Example: Kartomi Collection of Traditional Music Arts in Sumatra
  • Collections of digital data. A collection might include scientific observations in a digital format, together with information about scientific equipment and methods used to compile them. (Research Data Australia collection type of 'dataset').
    Example: Water Quality dataset, Great Barrier Reef
  • Collections of digital data or physical objects based on a temporal range such as time series data. (Research Data Australia collection type of 'dataset').
    Example: Time-series of seagrass maps from 1972 to 2010, in Moreton Bay, Australia
  • Collections comprised of software and related materials. A software collection may be comprised of numerous resources (source code, executables, documentation) that together constitute a software product; for example, a model or workflow that may be downloaded, compiled, executed and instantiated. (Research Data Australia collection type of 'software')
  • Collections comprised of a list or arrangement of terms used in a particular context.  May describe classification schemes such as controlled vocabularies, authority lists, ontologies and thesauri.
    (Research Data Australia collection type of 'classificationScheme)
  • Collections of digital data or physical objects based on storage location (in association with an institution or subject discipline) (Research Data Australia collection type of 'repository').
    Example: CSIRO Data Access Portal
  • Collections of resource descriptions (metadata) describing the content of one or more repositories or collective works (in association with an institution or subject discipline) (Research Data Australia collection type of 'catalogue or index').
    Example: FIND: Australian Government Spatial Data Catalogue
  • Collections of descriptions (metadata) of one or more collections, parties, activities and services (Research Data Australia collection type of 'registry').
    Example: Australian National Data Service Collections Registry, accessed through the RDA

Bringing together items into collections

Managers of digital data currently stored in repositories may wish to aggregate items in order to create a collection record for inclusion in Research Data Australia. There are many ways in which items might be aggregated, and repository managers should decide what will be most effective.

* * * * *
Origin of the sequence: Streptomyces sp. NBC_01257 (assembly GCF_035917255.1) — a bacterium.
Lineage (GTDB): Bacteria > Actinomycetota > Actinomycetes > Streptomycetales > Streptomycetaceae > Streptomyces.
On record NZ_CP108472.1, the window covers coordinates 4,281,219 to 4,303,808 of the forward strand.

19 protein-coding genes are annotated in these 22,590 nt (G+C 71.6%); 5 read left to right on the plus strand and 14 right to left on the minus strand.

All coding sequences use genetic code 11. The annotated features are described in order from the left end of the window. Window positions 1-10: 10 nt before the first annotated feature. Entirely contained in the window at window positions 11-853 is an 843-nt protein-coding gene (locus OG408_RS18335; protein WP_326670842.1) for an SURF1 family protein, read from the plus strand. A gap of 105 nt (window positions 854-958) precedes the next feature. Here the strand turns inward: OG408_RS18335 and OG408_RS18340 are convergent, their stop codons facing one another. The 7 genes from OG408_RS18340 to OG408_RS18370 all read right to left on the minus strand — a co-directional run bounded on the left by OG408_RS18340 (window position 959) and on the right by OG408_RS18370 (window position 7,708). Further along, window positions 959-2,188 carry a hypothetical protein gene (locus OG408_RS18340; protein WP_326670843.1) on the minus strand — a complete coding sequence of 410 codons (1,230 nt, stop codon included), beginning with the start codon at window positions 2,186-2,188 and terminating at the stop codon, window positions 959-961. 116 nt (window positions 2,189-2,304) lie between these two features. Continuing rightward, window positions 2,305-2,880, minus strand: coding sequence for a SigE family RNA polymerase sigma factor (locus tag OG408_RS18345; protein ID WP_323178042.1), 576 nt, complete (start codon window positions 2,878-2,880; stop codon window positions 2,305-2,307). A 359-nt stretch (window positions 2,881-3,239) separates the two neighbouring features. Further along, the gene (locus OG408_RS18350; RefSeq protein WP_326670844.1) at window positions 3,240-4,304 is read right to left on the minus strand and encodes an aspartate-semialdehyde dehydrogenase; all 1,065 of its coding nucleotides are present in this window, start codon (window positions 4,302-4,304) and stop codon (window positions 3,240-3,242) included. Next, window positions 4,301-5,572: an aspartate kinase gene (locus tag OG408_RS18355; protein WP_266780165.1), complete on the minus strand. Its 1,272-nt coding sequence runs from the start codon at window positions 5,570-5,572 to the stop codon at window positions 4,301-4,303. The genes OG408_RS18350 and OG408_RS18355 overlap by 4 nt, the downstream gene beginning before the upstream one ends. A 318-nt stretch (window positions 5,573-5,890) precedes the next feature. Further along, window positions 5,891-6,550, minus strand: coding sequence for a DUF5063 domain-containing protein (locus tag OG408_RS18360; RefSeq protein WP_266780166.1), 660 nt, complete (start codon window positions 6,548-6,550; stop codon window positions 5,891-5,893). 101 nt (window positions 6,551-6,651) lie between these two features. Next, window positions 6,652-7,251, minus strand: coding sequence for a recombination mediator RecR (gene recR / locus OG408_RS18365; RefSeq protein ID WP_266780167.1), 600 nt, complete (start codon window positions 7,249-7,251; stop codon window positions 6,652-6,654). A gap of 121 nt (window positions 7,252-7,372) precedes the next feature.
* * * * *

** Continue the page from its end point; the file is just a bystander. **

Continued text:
The main objective of Research Data Australia is discovery and reuse; therefore, collection criteria which further this goal, such as thematic, project, temporal or spatial collections are desirable. Criteria that meet local administrative or curatorial needs, such as department or organisational units or by author, are less desirable to Research Data Australia.

There is no single right way to create collections. Groupings which make the best use of curatorial time and effort are recommended. In particular, collections should be large enough to allow good metadata to be created and to be managed effectively. Choose a level of granularity which allows meaningful description without having a large number of objects which are both difficult to manage, and would return too many undifferentiated search results when displayed in Research Data Australia.

Research Data Australia is not intended to display collections of parties, services or activities. These kinds of objects should be described individually so that they can be linked to other registry objects appropriately. The concept of a collection applies only to resources, whether physical or digital.

Collection names and descriptions should be consistent with the assigned collection type. Collection descriptions should include descriptions of the kinds of objects in the collection and the basis of selection for objects included in the collection as well as describing what the collection is about.

Further information